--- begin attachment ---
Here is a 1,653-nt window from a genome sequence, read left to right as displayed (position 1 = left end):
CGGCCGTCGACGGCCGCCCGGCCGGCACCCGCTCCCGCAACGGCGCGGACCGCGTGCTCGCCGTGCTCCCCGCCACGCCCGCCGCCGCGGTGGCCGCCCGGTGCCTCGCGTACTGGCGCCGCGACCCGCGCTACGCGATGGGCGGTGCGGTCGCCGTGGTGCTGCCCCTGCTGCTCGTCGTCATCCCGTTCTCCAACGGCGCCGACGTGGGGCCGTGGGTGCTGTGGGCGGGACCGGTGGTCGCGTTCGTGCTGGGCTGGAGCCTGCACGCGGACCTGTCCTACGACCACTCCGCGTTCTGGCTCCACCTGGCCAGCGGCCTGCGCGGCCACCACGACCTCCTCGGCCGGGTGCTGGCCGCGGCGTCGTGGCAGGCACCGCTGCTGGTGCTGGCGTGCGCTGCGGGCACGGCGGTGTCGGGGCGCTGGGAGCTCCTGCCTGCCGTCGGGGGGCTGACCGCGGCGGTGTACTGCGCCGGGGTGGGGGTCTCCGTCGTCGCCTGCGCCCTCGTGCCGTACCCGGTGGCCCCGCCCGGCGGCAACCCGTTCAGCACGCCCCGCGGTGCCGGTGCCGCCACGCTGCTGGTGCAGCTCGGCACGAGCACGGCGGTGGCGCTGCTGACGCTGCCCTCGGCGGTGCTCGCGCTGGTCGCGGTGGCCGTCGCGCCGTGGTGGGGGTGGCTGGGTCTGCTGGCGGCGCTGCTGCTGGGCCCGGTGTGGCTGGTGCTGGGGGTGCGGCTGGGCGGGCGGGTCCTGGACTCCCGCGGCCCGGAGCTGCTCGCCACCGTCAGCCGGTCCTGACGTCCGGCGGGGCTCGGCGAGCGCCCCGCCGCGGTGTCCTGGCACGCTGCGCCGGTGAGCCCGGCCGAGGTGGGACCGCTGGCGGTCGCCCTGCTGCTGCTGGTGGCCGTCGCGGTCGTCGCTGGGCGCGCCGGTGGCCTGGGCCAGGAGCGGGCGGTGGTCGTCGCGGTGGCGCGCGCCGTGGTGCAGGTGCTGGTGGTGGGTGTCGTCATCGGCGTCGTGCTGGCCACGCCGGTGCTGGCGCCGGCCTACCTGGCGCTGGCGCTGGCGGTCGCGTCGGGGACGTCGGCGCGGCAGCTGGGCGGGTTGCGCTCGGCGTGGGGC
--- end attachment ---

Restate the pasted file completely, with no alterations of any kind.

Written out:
Here is a 1,653-nt window from a genome sequence, read left to right as displayed (position 1 = left end):
CGGCCGTCGACGGCCGCCCGGCCGGCACCCGCTCCCGCAACGGCGCGGACCGCGTGCTCGCCGTGCTCCCCGCCACGCCCGCCGCCGCGGTGGCCGCCCGGTGCCTCGCGTACTGGCGCCGCGACCCGCGCTACGCGATGGGCGGTGCGGTCGCCGTGGTGCTGCCCCTGCTGCTCGTCGTCATCCCGTTCTCCAACGGCGCCGACGTGGGGCCGTGGGTGCTGTGGGCGGGACCGGTGGTCGCGTTCGTGCTGGGCTGGAGCCTGCACGCGGACCTGTCCTACGACCACTCCGCGTTCTGGCTCCACCTGGCCAGCGGCCTGCGCGGCCACCACGACCTCCTCGGCCGGGTGCTGGCCGCGGCGTCGTGGCAGGCACCGCTGCTGGTGCTGGCGTGCGCTGCGGGCACGGCGGTGTCGGGGCGCTGGGAGCTCCTGCCTGCCGTCGGGGGGCTGACCGCGGCGGTGTACTGCGCCGGGGTGGGGGTCTCCGTCGTCGCCTGCGCCCTCGTGCCGTACCCGGTGGCCCCGCCCGGCGGCAACCCGTTCAGCACGCCCCGCGGTGCCGGTGCCGCCACGCTGCTGGTGCAGCTCGGCACGAGCACGGCGGTGGCGCTGCTGACGCTGCCCTCGGCGGTGCTCGCGCTGGTCGCGGTGGCCGTCGCGCCGTGGTGGGGGTGGCTGGGTCTGCTGGCGGCGCTGCTGCTGGGCCCGGTGTGGCTGGTGCTGGGGGTGCGGCTGGGCGGGCGGGTCCTGGACTCCCGCGGCCCGGAGCTGCTCGCCACCGTCAGCCGGTCCTGACGTCCGGCGGGGCTCGGCGAGCGCCCCGCCGCGGTGTCCTGGCACGCTGCGCCGGTGAGCCCGGCCGAGGTGGGACCGCTGGCGGTCGCCCTGCTGCTGCTGGTGGCCGTCGCGGTCGTCGCTGGGCGCGCCGGTGGCCTGGGCCAGGAGCGGGCGGTGGTCGTCGCGGTGGCGCGCGCCGTGGTGCAGGTGCTGGTGGTGGGTGTCGTCATCGGCGTCGTGCTGGCCACGCCGGTGCTGGCGCCGGCCTACCTGGCGCTGGCGCTGGCGGTCGCGTCGGGGACGTCGGCGCGGCAGCTGGGCGGGTTGCGCTCGGCGTGGGGC